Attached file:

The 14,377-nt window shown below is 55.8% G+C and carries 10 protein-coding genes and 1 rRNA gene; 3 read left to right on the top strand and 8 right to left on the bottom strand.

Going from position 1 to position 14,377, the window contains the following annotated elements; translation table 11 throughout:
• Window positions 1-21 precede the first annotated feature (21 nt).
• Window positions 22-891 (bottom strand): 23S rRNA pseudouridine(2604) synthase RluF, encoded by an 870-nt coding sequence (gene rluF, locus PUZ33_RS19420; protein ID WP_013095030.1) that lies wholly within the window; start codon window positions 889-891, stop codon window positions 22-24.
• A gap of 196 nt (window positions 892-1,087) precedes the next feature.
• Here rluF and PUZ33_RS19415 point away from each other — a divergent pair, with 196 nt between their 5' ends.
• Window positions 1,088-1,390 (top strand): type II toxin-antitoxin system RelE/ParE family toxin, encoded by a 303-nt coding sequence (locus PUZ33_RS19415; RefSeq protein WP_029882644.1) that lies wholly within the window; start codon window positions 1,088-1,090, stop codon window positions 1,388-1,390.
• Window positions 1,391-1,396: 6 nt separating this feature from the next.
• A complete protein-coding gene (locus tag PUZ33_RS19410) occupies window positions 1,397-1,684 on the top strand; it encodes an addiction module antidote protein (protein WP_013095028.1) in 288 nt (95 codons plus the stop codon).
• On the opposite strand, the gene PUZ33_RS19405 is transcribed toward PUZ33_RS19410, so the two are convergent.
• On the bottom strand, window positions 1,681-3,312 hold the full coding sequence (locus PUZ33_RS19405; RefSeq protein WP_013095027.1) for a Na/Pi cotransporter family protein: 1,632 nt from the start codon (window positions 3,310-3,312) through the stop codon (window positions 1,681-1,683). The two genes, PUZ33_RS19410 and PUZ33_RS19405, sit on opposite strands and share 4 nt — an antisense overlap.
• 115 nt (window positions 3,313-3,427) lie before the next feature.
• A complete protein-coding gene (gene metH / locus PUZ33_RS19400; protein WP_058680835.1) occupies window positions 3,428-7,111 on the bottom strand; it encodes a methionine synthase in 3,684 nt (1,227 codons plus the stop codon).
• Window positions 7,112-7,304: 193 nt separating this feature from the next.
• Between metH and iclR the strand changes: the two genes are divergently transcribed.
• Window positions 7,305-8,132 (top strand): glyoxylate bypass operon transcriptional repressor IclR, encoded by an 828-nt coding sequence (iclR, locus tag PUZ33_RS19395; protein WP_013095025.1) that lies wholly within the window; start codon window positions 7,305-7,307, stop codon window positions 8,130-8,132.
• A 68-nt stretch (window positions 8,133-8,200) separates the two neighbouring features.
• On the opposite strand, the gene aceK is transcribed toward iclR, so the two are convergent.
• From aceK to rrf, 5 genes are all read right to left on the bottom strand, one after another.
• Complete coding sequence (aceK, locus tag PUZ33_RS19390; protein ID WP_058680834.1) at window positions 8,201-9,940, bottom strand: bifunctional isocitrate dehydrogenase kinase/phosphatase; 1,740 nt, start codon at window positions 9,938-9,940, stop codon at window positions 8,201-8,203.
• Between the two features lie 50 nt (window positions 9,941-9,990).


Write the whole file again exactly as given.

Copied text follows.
The 14,377-nt window shown below is 55.8% G+C and carries 10 protein-coding genes and 1 rRNA gene; 3 read left to right on the top strand and 8 right to left on the bottom strand.

Going from position 1 to position 14,377, the window contains the following annotated elements; translation table 11 throughout:
• Window positions 1-21 precede the first annotated feature (21 nt).
• Window positions 22-891 (bottom strand): 23S rRNA pseudouridine(2604) synthase RluF, encoded by an 870-nt coding sequence (gene rluF, locus PUZ33_RS19420; protein ID WP_013095030.1) that lies wholly within the window; start codon window positions 889-891, stop codon window positions 22-24.
• A gap of 196 nt (window positions 892-1,087) precedes the next feature.
• Here rluF and PUZ33_RS19415 point away from each other — a divergent pair, with 196 nt between their 5' ends.
• Window positions 1,088-1,390 (top strand): type II toxin-antitoxin system RelE/ParE family toxin, encoded by a 303-nt coding sequence (locus PUZ33_RS19415; RefSeq protein WP_029882644.1) that lies wholly within the window; start codon window positions 1,088-1,090, stop codon window positions 1,388-1,390.
• Window positions 1,391-1,396: 6 nt separating this feature from the next.
• A complete protein-coding gene (locus tag PUZ33_RS19410) occupies window positions 1,397-1,684 on the top strand; it encodes an addiction module antidote protein (protein WP_013095028.1) in 288 nt (95 codons plus the stop codon).
• On the opposite strand, the gene PUZ33_RS19405 is transcribed toward PUZ33_RS19410, so the two are convergent.
• On the bottom strand, window positions 1,681-3,312 hold the full coding sequence (locus PUZ33_RS19405; RefSeq protein WP_013095027.1) for a Na/Pi cotransporter family protein: 1,632 nt from the start codon (window positions 3,310-3,312) through the stop codon (window positions 1,681-1,683). The two genes, PUZ33_RS19410 and PUZ33_RS19405, sit on opposite strands and share 4 nt — an antisense overlap.
• 115 nt (window positions 3,313-3,427) lie before the next feature.
• A complete protein-coding gene (gene metH / locus PUZ33_RS19400; protein WP_058680835.1) occupies window positions 3,428-7,111 on the bottom strand; it encodes a methionine synthase in 3,684 nt (1,227 codons plus the stop codon).
• Window positions 7,112-7,304: 193 nt separating this feature from the next.
• Between metH and iclR the strand changes: the two genes are divergently transcribed.
• Window positions 7,305-8,132 (top strand): glyoxylate bypass operon transcriptional repressor IclR, encoded by an 828-nt coding sequence (iclR, locus tag PUZ33_RS19395; protein WP_013095025.1) that lies wholly within the window; start codon window positions 7,305-7,307, stop codon window positions 8,130-8,132.
• A 68-nt stretch (window positions 8,133-8,200) separates the two neighbouring features.
• On the opposite strand, the gene aceK is transcribed toward iclR, so the two are convergent.
• From aceK to rrf, 5 genes are all read right to left on the bottom strand, one after another.
• Complete coding sequence (aceK, locus tag PUZ33_RS19390; protein ID WP_058680834.1) at window positions 8,201-9,940, bottom strand: bifunctional isocitrate dehydrogenase kinase/phosphatase; 1,740 nt, start codon at window positions 9,938-9,940, stop codon at window positions 8,201-8,203.
• Between the two features lie 50 nt (window positions 9,941-9,990).